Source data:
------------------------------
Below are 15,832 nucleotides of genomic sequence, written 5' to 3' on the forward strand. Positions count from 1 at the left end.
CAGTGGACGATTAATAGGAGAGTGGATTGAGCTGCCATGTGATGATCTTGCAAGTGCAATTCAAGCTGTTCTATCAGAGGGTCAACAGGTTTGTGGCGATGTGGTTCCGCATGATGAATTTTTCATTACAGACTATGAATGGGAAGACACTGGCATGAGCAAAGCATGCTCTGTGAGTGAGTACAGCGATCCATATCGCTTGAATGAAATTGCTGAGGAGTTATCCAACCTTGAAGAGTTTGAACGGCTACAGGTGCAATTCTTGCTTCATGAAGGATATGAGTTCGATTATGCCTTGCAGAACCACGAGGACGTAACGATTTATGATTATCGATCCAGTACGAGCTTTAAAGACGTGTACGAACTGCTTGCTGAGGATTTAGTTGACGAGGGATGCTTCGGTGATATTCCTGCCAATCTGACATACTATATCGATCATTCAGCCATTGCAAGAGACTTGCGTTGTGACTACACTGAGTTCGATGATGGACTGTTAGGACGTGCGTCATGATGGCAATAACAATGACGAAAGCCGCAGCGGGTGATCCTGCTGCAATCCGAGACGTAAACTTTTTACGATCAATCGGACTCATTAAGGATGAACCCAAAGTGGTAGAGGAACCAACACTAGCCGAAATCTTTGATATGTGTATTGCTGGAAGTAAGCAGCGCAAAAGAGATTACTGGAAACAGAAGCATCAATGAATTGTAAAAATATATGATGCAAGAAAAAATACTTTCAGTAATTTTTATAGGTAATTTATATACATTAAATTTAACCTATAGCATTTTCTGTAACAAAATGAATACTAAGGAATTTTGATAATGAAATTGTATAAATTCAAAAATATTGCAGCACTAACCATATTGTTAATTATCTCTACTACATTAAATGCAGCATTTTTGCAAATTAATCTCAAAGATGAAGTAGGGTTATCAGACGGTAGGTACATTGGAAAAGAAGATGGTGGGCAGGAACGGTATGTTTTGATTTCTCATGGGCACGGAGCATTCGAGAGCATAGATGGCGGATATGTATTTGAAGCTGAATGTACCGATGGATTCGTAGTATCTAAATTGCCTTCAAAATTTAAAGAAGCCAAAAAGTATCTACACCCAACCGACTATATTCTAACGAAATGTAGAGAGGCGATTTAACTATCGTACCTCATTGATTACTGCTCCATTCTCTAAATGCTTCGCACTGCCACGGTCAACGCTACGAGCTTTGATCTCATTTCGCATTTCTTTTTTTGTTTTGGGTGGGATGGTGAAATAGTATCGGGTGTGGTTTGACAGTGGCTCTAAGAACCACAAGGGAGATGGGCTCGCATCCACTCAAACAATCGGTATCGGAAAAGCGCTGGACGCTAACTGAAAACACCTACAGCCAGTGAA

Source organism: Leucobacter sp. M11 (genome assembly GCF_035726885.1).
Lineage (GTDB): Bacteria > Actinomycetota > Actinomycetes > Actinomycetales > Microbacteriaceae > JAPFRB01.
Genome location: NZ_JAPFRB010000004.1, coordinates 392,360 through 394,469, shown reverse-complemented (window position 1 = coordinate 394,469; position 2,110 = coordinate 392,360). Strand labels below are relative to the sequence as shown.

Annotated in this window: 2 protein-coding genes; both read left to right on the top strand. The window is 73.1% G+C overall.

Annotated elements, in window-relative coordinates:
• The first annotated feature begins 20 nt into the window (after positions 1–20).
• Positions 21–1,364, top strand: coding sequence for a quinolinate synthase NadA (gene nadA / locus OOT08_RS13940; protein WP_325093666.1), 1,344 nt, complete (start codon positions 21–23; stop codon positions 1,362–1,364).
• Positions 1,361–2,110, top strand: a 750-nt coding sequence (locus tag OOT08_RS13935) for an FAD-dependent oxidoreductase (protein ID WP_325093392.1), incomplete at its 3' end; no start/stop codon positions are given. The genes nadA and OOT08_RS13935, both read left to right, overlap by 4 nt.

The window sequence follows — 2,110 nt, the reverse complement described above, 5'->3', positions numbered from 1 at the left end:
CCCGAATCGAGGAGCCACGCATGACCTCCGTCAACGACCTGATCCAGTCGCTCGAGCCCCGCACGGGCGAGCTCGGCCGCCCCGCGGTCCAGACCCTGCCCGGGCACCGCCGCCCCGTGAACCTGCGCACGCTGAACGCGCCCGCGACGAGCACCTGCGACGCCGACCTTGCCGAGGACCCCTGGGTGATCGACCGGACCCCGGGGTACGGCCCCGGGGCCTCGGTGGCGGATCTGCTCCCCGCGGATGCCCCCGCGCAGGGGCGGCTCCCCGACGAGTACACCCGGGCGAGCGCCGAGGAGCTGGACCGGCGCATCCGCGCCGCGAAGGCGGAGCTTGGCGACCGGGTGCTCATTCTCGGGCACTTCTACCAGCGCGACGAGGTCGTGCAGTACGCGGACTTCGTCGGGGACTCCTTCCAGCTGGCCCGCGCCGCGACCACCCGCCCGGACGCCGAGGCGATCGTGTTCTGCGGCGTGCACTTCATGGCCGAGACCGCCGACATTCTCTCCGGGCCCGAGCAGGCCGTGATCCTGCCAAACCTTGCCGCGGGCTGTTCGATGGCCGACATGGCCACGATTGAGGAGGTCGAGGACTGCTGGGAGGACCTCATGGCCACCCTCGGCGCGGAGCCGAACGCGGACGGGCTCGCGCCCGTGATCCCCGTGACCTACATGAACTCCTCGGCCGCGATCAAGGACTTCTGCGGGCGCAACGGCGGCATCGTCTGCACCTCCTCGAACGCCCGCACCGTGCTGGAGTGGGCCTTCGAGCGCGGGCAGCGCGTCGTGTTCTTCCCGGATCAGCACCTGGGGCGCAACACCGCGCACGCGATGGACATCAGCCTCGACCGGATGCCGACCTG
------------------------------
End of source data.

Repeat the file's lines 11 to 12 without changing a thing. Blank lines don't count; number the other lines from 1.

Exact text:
The window sequence follows — 2,110 nt, the reverse complement described above, 5'->3', positions numbered from 1 at the left end:
CCCGAATCGAGGAGCCACGCATGACCTCCGTCAACGACCTGATCCAGTCGCTCGAGCCCCGCACGGGCGAGCTCGGCCGCCCCGCGGTCCAGACCCTGCCCGGGCACCGCCGCCCCGTGAACCTGCGCACGCTGAACGCGCCCGCGACGAGCACCTGCGACGCCGACCTTGCCGAGGACCCCTGGGTGATCGACCGGACCCCGGGGTACGGCCCCGGGGCCTCGGTGGCGGATCTGCTCCCCGCGGATGCCCCCGCGCAGGGGCGGCTCCCCGACGAGTACACCCGGGCGAGCGCCGAGGAGCTGGACCGGCGCATCCGCGCCGCGAAGGCGGAGCTTGGCGACCGGGTGCTCATTCTCGGGCACTTCTACCAGCGCGACGAGGTCGTGCAGTACGCGGACTTCGTCGGGGACTCCTTCCAGCTGGCCCGCGCCGCGACCACCCGCCCGGACGCCGAGGCGATCGTGTTCTGCGGCGTGCACTTCATGGCCGAGACCGCCGACATTCTCTCCGGGCCCGAGCAGGCCGTGATCCTGCCAAACCTTGCCGCGGGCTGTTCGATGGCCGACATGGCCACGATTGAGGAGGTCGAGGACTGCTGGGAGGACCTCATGGCCACCCTCGGCGCGGAGCCGAACGCGGACGGGCTCGCGCCCGTGATCCCCGTGACCTACATGAACTCCTCGGCCGCGATCAAGGACTTCTGCGGGCGCAACGGCGGCATCGTCTGCACCTCCTCGAACGCCCGCACCGTGCTGGAGTGGGCCTTCGAGCGCGGGCAGCGCGTCGTGTTCTTCCCGGATCAGCACCTGGGGCGCAACACCGCGCACGCGATGGACATCAGCCTCGACCGGATGCCGACCTG